Author's Notes: Fanfic of a fanfic. Gregory Maguire is awesome. Responsible, in part, for my lack of motivation for my other works.

Started April 2007. Completed August 2008.

Summary: "Caspar was always in love with Iris, from the first day he met us. He took his revenge on our family only when he learned from the Master what Margarethe had been saying of him." Numerous takes. All updates will be one-shots.


Caspar leaves the moment the Prince blathers his reply to darling Clarissa, his face contorted into an expression of fury and exasperation of these royal nobodies who can't control their woefully stupid hearts. Iris' nails dig into the fabric of her unsuitable clothing, and she's angry at herself for believing and for belonging in this scrap of a family and for wanting to belong to another. Ruth smiles in gratitude like a pig would, and Clara's eyes are—sparkly, for lack of a better word—in triumph as she looks at Iris. And Iris is painfully—Painfully—overcome with thanks: at long last, perhaps this wretched cursed girl (for magical is the only way to explain her ugliness) and her witch mother and her half-animal sister can finally fade into the negligent shadows where they were meant to stay with the other storybook cruelties.

Iris laughs at the idea of Margarethe having tea with the Girl-Boy of Rotterdam, and it sends her into small giggles that surprise everyone in room, including herself. Ruth is already looking at her, her smile already fading into a curious—sympathetic?—expression, and Iris cloaks her breach of etiquette by running up her Clara, hugging her tightly.

"I'm so happy for you; I can hardly believe it!" she gushes out, and to all the world, Iris is truly happy, so happy as to not notice anything else. Then again, all the world knows of her affection with some apprentice-boy under some unknown artist, so it negates itself out…Ironically, the Prince beams with pleasure and nods eagerly, and Iris mentally blesses his royally oblivious mind. Ruth, Iris knows, is not as stupid as she looks, however ineffectual the comparison may seem, but her sister smiles that smile again.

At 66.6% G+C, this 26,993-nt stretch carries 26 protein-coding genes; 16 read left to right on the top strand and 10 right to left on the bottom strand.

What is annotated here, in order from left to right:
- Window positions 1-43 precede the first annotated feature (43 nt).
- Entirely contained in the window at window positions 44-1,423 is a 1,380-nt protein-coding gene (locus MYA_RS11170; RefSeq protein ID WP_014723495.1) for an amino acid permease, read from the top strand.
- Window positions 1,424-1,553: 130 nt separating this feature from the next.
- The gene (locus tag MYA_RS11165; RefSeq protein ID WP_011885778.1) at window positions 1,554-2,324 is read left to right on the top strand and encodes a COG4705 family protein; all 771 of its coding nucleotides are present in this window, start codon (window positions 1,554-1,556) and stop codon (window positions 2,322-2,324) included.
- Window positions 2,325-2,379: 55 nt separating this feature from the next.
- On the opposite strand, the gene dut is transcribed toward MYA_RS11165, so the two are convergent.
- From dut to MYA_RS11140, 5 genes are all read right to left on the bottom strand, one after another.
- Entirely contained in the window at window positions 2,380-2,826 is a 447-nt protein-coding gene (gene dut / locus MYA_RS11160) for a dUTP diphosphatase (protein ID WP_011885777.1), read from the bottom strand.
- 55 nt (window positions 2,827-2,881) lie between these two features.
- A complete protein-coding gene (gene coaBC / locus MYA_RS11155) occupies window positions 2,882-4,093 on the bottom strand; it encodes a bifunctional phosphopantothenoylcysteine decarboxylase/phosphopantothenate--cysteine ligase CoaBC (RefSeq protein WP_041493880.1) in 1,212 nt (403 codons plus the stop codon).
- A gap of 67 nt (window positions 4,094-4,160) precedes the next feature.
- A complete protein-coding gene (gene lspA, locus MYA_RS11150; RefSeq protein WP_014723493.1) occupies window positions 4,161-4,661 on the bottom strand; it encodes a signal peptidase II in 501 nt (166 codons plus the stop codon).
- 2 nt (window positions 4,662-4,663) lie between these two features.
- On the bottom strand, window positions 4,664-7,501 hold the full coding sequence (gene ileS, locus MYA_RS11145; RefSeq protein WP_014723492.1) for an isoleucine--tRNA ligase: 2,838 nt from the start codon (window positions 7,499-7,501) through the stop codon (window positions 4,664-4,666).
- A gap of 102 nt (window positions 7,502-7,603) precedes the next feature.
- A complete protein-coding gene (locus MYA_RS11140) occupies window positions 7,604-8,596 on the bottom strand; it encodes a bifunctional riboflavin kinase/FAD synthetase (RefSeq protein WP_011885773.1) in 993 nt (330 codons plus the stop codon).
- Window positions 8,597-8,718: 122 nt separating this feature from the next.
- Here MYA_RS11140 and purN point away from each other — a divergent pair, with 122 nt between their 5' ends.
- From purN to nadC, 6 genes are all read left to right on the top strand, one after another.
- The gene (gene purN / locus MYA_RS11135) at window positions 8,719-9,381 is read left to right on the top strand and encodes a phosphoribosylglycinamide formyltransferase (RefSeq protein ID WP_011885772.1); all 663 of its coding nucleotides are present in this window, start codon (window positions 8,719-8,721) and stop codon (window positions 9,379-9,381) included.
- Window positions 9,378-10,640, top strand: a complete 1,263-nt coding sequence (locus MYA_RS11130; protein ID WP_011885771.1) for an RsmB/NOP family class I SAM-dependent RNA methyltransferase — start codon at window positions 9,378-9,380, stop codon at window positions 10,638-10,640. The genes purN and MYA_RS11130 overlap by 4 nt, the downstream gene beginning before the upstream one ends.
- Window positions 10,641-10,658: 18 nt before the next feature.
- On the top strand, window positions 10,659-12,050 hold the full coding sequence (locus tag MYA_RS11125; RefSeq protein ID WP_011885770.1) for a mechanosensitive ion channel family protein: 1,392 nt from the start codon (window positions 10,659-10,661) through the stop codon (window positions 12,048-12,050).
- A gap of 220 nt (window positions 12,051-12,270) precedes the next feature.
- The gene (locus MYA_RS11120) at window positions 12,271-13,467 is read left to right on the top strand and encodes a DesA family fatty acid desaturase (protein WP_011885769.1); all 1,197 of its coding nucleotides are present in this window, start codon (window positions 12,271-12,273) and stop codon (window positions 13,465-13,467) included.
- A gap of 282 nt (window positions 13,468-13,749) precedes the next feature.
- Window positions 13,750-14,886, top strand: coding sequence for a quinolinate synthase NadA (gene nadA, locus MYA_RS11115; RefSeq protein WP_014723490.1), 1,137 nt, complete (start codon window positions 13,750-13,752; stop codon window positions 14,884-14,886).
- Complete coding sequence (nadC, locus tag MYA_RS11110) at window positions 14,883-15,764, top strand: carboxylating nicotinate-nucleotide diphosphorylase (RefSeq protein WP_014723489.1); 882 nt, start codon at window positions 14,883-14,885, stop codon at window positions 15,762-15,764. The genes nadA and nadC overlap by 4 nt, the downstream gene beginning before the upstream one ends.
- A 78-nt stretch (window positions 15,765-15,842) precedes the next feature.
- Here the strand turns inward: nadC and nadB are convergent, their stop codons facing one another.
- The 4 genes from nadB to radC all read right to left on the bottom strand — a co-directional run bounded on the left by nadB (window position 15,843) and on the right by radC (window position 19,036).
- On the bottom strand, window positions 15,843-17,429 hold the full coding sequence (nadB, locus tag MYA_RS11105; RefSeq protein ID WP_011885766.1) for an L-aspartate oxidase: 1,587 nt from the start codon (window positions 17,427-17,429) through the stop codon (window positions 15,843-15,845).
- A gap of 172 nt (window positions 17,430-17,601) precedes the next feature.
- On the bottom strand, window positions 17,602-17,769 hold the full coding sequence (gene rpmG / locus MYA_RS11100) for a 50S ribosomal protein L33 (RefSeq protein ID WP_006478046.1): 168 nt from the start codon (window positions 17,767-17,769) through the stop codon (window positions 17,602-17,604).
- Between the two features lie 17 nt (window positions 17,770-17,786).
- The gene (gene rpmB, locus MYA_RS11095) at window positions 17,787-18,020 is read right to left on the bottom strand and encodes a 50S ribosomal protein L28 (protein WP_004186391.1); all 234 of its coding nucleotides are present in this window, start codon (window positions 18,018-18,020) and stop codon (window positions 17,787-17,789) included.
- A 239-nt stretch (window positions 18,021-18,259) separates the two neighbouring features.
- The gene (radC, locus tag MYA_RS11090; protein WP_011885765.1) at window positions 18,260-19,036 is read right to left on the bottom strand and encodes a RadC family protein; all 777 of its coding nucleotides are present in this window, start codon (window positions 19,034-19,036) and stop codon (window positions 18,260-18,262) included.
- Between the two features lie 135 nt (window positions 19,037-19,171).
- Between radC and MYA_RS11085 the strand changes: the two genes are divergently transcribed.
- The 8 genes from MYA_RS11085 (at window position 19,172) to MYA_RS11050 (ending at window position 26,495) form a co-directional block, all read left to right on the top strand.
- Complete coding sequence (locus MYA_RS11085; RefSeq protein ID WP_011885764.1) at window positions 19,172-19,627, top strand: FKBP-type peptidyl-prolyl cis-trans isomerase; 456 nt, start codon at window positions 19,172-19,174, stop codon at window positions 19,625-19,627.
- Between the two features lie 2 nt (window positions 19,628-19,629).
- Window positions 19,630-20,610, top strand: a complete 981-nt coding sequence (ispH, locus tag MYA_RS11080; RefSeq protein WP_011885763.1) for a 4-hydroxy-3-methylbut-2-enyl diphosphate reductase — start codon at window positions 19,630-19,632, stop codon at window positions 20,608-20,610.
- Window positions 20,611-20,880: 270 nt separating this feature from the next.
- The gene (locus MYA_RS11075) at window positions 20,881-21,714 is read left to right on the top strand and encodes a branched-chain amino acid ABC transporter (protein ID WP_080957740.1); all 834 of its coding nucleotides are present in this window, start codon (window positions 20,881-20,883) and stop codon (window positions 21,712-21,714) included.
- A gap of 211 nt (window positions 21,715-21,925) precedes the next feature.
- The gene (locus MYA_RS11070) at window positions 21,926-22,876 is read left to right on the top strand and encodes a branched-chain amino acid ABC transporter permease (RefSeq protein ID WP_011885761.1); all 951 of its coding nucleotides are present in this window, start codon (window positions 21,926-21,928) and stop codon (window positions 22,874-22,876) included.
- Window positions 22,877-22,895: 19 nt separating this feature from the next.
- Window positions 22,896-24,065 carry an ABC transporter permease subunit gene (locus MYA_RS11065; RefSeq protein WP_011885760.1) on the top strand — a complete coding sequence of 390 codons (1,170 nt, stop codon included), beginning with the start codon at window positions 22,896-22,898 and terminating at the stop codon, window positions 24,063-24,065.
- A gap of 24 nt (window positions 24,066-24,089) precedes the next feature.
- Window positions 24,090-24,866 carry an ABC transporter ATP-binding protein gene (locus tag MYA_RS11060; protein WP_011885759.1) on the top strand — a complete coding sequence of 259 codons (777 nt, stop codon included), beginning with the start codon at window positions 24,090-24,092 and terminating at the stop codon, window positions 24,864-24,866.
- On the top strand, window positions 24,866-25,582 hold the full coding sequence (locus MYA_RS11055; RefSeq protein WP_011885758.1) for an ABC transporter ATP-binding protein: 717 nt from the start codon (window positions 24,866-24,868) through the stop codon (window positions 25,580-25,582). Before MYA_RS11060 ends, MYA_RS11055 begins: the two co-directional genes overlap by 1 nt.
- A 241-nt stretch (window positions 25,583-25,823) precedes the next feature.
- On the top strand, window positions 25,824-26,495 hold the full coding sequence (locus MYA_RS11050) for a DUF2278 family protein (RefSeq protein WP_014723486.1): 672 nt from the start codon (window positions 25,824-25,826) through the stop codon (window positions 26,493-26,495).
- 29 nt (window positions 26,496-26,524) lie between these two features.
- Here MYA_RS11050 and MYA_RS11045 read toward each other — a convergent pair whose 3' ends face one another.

Iris pulls back to smile at Clara again—oh, how the air is full of rot and dimples and stench and love; she might vomit onto His Highness' shoes. Clara gazes at her first, intending with all her might to call attention to Caspar's absence, when Prince opens his mouth and tells her to hurry to the carriage, and Iris is saved.

Bless! Bless! Bless!

Only an hour after Margarethe literally runs from house proclaiming the joyous union does Iris' head begin to hurt. She tells Papa Cornelius she is sick and cannot join the congratulatory feast that night. The guests are the people of their little town—the middle-class families and their daughters who now grudgingly accept her family (as if they had a choice) and the merchants and creditors who love her family to bits (as if they cared). Papa Cornelius is so thrilled, he bids a hasty good-bye.

When Iris wakes up, it is just past sundown.


Iris marvels at her astounding acting ability; so far she has managed to hold herself up and no one suspects anything. Slowly everything returns to normal, or at least, as normal as things can be when a royal wedding is to be held in three days. Everyone has been invited except for Margarethe; she cares little for her stepdaughter's impudence—for now, at least, she has bragging rights. She has chosen to stay at the finest inn in town instead, so her exclusion means rather little. Iris wonders if her family is acting their parts for her sanity.

At night, she cannot sleep. The daily activities have kept her busy, but when she lies down in the stillness of the night, familiar dread seeps into her body—her aching body!—and comes to rest in the pit of her stomach. The pain is throbbing, and each second, an invisible knife cuts deeper and deeper into the spot just below her navel. Finally, she can stand it no longer, and in the light of her candle stub she uses all the ink that she has so carefully spared to write a long letter to her stepsister. It clears her mind a little.